Wednesday, August 23, 2006

what's happening in robotics

There are too many robotics related websites to catalog them all. Here are few of them...

IEEE Robotics and Automation Society's Technical Committee on Service Robots website contains a page dedicated to Agriculture & Harvesting Robots, with many links to related activities around the world.

Arrick Robotics's website has a long list of robotics clubs. One of those, the San Francisco Robotics Society of America has a particularly interesting website., Robot Gossip, and are robotics news blogs.

Artificial Intelligence News, just what it says it is.

I only plan to cover developments which are at least plausibly related to the application of robotics to crop cultivation, except perhaps as a bit of news is so compelling that I can't help but mention it.

Tuesday, August 22, 2006

on the meaning of "cultivation"

As it commonly applies to raising plants, "cultivation" usually refers to a process involving the manipulation of soil, to incorporate plant residues into the soil after the previous harvest, to prepare a seedbed for new planting, or between the rows of a growing crop to suppress weeds. That aspect, the manipulation of soil, isn't particularly emphasized, it's just assumed, like breathing; it's seen as being inextricably part of the process, not every time the farmer enters a field, but sooner or later, and repeatedly. "Tillage" is a synonym for this sense of the word.

There's a more general sense of "cultivation" that simply refers to raising plants, and which applies as much to the practices of nomadic tribes, involving no more tillage than poking seed holes in the ground with a sharp stick, as it does to agriculture as it is commonly practiced today.

It's that second, more general sense of the word that's intended here, as the potential advantages of using robotics in horticulture and agriculture stem largely from making it possible to dispense with the other sense of the word, tillage.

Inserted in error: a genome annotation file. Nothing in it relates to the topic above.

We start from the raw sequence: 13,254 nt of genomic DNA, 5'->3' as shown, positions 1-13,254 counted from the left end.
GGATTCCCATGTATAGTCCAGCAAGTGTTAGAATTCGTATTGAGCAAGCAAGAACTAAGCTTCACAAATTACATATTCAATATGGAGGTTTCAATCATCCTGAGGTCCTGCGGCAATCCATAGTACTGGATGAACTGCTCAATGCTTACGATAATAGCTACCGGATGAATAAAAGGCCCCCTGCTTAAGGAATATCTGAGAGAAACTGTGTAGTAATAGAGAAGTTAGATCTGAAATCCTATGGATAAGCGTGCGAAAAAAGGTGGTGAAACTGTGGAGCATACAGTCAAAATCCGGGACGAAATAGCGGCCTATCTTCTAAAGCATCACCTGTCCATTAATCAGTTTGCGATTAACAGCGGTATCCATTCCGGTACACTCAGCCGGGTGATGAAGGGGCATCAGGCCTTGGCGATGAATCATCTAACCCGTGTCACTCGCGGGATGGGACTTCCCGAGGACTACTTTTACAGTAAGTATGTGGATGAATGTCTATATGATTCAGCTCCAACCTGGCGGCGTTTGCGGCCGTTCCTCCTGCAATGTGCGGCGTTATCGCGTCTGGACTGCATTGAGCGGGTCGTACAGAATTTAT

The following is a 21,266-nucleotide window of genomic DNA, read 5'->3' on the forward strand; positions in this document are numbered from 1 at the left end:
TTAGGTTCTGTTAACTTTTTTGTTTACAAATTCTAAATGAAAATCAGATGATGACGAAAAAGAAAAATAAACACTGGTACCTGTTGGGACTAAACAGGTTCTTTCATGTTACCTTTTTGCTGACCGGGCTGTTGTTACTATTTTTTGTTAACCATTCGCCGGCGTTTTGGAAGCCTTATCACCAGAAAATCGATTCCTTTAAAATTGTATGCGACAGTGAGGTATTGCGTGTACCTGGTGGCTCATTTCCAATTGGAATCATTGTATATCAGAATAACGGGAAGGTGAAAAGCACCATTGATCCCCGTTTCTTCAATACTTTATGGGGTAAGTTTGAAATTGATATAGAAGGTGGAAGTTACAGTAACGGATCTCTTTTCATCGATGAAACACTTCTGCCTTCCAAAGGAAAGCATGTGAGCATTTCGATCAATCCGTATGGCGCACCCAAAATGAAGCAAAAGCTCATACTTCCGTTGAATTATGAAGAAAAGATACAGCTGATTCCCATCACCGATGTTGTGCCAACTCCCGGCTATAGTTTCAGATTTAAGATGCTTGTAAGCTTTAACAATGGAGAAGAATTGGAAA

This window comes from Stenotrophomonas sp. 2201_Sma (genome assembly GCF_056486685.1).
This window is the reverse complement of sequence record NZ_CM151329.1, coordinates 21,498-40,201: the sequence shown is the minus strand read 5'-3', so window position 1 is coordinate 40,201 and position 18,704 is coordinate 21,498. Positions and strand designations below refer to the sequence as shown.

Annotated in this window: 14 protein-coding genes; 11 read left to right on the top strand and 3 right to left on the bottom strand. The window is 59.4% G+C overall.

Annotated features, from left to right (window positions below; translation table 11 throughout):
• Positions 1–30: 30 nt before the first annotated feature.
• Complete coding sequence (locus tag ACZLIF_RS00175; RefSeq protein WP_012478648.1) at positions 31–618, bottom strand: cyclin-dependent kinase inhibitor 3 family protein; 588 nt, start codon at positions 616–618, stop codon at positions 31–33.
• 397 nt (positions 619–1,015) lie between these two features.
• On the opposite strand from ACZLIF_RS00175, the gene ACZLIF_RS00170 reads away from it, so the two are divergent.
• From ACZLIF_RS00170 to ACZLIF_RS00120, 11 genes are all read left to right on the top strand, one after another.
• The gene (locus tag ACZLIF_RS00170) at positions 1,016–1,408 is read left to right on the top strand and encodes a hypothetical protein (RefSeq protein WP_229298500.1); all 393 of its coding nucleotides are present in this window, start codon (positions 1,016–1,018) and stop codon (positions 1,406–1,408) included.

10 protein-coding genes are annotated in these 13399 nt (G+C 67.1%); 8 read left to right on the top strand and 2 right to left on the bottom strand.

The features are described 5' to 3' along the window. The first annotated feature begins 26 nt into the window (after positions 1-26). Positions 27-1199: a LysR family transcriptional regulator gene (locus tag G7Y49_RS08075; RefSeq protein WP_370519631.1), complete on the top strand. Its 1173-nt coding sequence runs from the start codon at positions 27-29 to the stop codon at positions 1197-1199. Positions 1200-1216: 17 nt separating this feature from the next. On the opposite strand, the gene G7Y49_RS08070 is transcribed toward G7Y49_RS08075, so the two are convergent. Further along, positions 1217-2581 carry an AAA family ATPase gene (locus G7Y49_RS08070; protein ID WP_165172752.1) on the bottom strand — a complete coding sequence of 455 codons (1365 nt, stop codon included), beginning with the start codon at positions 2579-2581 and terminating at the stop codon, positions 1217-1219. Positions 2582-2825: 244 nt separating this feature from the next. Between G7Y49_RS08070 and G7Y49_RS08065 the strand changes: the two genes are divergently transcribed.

That's not to say that a cultibot wouldn't perform soil manipulation, rather what's expected is that it will resemble what a gardener performs with a hoe, trowel, and (occasionally) shovel, instead of what a farmer performs with a plow, and that the total amount of energy involved in performing it will be a small fraction of what the current practice of farming consumes -- and the rate of energy consumption even lower, since autonomous operation will allow it to be distributed over more time, perhaps even 24/7. (This combination of lower energy requirements and more time should make solar panels a practical power source.)

There's yet another sense of the word, as it applies reflexively or to human relationships, as in the cultivation of patience or friendship, which should at least inform how the vision of cultibotics is understood. In its fully realized state, a cultibot would not only raise plants and produce food, but it would tend the land in all its aspects, specifically including as it also serves as habitat for wild species, both plants and animals. This could be seen as cultivating a field's participation in the larger environment, making a little room among the crops for other life.

Thursday, August 17, 2006

robotic master gardeners

This blog is about a vision of a future in which the tending of productive land has been turned over to autonomously operating machines that approach this task much like a master gardener would, one plant or one small patch at a time.

Potential advantages include reduction or elimination of the need for petroleum-based fuels, fertilizer, and pesticides, an increase in the variety and value per acre of crops produced, a huge improvement in the sustainability of agriculture, and a revitalization of rural society through a more interesting, varied environment and the creation of technical jobs (maintenance, etc.). Detailed, automated land management could also help rescue endangered plant species from the brink of extinction.

I'll be gradually filling out this vision and substantiating each of the points above, while at the same time mentioning any related developments I might learn about and accumulating a list of related efforts (academic, commercial, etc.).